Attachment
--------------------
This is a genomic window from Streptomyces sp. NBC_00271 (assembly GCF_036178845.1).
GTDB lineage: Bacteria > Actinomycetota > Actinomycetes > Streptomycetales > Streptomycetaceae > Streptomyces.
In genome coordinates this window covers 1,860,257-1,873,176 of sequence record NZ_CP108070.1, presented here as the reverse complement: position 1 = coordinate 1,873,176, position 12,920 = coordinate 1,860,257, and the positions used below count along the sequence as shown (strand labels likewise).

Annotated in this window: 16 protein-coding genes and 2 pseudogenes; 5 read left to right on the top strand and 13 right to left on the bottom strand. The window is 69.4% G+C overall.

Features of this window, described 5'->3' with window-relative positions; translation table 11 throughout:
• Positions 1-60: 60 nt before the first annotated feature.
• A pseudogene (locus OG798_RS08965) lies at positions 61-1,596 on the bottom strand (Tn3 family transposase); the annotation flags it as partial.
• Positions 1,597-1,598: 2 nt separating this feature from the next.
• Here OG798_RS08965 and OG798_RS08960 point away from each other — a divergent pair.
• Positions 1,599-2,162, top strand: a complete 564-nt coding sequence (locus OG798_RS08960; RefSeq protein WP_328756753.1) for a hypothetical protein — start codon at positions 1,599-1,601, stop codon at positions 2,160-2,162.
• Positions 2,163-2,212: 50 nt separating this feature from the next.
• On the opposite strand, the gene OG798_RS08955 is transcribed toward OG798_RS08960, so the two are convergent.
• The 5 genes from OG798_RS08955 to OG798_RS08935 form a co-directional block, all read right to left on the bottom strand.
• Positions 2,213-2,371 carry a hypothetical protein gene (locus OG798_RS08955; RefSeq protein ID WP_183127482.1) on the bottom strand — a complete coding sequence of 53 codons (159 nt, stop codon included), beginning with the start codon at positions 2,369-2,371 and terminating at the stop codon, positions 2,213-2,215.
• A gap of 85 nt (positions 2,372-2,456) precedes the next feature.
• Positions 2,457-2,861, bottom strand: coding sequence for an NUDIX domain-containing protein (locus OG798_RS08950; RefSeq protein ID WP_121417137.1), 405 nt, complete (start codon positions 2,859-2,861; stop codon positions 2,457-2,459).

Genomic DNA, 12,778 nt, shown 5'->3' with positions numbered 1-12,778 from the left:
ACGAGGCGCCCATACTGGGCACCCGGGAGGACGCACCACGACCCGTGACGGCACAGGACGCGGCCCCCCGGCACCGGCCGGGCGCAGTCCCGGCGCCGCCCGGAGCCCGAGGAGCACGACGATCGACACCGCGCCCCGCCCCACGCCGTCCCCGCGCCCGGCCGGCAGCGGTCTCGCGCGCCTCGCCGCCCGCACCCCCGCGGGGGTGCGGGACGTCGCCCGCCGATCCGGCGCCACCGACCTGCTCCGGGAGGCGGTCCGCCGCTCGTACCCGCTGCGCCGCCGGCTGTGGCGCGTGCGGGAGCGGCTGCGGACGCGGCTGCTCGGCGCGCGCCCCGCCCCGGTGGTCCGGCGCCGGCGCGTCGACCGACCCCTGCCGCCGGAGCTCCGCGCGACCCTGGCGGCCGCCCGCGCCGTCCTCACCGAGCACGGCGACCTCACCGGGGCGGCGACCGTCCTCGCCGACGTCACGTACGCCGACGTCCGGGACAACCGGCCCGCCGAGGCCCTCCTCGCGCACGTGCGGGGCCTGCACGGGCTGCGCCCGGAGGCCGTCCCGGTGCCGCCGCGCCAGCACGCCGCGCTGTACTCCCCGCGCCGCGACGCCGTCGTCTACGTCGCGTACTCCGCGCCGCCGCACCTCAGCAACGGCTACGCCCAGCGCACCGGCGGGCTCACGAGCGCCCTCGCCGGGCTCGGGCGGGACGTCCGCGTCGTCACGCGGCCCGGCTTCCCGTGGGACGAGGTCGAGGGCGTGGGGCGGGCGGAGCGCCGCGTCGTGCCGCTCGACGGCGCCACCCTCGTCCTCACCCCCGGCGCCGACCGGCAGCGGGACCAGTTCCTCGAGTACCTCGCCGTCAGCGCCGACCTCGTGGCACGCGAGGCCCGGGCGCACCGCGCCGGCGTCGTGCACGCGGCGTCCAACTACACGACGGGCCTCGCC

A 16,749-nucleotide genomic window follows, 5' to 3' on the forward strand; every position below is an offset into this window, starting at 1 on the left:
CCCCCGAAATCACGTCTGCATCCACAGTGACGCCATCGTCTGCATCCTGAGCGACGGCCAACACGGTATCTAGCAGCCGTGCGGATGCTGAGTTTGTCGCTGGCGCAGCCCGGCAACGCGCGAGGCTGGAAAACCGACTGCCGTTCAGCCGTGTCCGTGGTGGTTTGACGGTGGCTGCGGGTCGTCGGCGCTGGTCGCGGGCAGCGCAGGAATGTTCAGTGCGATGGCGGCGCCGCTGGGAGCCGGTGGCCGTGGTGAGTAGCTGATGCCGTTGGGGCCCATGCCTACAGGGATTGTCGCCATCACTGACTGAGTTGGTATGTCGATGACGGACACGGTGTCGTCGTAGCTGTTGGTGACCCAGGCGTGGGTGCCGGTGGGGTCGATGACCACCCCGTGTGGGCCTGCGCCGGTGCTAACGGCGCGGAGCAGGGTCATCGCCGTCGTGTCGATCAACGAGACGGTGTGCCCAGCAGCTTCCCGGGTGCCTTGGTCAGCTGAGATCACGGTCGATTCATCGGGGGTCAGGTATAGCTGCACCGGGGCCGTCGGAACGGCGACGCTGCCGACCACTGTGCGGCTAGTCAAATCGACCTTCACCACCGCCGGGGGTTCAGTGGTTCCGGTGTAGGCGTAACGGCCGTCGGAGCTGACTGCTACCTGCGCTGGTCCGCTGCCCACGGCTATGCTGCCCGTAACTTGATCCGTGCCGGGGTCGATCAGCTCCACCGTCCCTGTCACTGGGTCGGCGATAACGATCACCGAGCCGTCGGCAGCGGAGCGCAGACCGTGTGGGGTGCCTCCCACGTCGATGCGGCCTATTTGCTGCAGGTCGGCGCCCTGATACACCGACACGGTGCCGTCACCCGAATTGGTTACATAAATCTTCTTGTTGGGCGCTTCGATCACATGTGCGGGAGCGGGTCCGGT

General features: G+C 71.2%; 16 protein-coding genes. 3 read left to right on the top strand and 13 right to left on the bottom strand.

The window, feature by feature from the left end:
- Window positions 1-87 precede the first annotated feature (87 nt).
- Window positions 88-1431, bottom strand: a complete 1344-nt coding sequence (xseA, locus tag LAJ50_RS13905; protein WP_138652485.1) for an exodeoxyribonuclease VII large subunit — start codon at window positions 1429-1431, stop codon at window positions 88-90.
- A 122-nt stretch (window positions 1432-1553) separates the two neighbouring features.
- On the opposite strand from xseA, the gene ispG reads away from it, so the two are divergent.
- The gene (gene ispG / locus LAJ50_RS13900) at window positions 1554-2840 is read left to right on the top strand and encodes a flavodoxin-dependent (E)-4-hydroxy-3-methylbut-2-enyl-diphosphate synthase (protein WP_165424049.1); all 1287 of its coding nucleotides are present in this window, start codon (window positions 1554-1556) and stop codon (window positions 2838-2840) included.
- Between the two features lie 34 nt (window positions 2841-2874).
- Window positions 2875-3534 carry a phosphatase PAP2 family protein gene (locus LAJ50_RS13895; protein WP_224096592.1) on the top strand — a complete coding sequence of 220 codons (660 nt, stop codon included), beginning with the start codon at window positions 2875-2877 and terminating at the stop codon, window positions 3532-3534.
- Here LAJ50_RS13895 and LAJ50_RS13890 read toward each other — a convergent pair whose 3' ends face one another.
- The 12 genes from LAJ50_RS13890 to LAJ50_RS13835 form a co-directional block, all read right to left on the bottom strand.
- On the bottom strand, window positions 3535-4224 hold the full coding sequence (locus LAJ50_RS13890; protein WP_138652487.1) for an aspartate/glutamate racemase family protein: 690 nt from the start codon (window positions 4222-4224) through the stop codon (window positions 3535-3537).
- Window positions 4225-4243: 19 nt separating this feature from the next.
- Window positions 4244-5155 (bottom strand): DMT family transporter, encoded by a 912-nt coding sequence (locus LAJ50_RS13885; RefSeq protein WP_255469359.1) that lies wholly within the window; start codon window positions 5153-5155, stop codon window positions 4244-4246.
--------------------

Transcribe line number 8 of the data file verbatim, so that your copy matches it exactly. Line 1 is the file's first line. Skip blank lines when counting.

• Positions 1,597-1,598: 2 nt separating this feature from the next.